04 February 2013

Pin Busters! Cream of tartar as a cleaning product?

One thing I love about Pinterest is finding different uses for everyday items. Something I see pinned over & over again is "new ways to use cream of tartar". If I remember correctly, cream of tartar is kind of pricey to use for cleaning purposes, but if it works really well on something that is otherwise difficult to clean, I might consider using it for a couple of things.


A little background on cream of tartar...

It's a powder that forms on wine barrels after the wine has been removed. Hey, if it comes from a wine barrel it has to be good, right? Apparently, when mixed with baking soda, it also becomes what we know as baking powder. Who knew?

I read a ton of websites talking about the uses, but I'm only going to list a few here, Some of them just made me think "why in the world would you want to do that?", so needless to say, I'll be leaving those out.
  1. Mix cream of tartar with lemon juice, rub on copper pots, rinse and see the shine! (I didn't test this one so take it for what it's worth. My Grammy used Bon Ami for that sort of thing.)
  2. Rub porcelain surfaces (like sinks, tubs, or toilets) with cream of tarter to remove stains. (This one was in the "why would I do that" category, but I included anyway. No I didn't test it. Why would I? I have other cleaners for that.) Some say to mix with hydrogen peroxide to make a paste.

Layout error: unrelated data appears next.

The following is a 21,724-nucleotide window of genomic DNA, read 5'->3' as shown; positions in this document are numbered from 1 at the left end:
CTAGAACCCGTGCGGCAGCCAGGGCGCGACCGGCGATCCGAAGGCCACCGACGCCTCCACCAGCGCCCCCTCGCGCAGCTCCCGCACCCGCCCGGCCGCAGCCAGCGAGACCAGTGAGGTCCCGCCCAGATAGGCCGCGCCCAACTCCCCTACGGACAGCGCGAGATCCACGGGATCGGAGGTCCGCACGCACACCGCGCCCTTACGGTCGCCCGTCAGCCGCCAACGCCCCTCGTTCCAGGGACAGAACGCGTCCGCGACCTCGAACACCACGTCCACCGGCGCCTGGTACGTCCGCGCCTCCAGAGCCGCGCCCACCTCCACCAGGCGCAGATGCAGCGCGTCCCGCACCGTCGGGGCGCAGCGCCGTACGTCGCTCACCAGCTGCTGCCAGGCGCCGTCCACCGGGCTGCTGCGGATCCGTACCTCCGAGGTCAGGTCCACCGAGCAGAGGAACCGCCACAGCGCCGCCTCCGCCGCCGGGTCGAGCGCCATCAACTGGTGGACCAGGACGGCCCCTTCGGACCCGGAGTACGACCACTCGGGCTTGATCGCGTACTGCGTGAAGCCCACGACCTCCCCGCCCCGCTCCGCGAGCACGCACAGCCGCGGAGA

3. Mix cream of tartar with glycerin to make a fabric stain remover spray. Rub in & launder as usual. (Didn't test it - might try it sometime. Unfortunately, it didn't give the ratio.)
  4. Use a few tablespoons of cream of tartar with hot water or hydrogen peroxide and clean aluminum pans which have discoloration or any rusty drains, pans, or stains.
  5. Sprinkle cream of tartar on cracks and crevices near your doorway to prevent ants from coming in the house. (Might try this in the spring - we get ants once a year in our laundry room.)
  6. To clean metals (like cookware), combine 2 1/2 c. baking soda, 1 1/2 c. salt, and 2 TBSP. cream of tartar. Store it in an airtight container.To use, pour a couple tablespoons of the powder onto the cookware and scrub with a dampened nylon scrubber. (Seems like a lot of work, but I guess if you were trying to avoid chemicals it might be worth it. Again, Bon Ami doesn't have chemicals & it's inexpensive.)
  7. Make a nonabrasive cleaner by mixing 2 tsp. vinegar or lemon juice and 2 tsp. cream of tartar in a small dish (you can adjust the amount if you need more).  Apply with rag or scrubber and let it sit for 5-10 minutes. Scrub, then rinse with hot soapy water. This can be used on dishes that have marks from silverware. Okay, I'll test this one!!
I have this Longaberger baking dish that gets a ton of use. It's probably about 10 years old and is my go-to lasagna pan just for it's ease of cleaning. However, it has a ton of metal marks on it from all the use. Perfect to test the "works great for cleaning marked dishes" comments.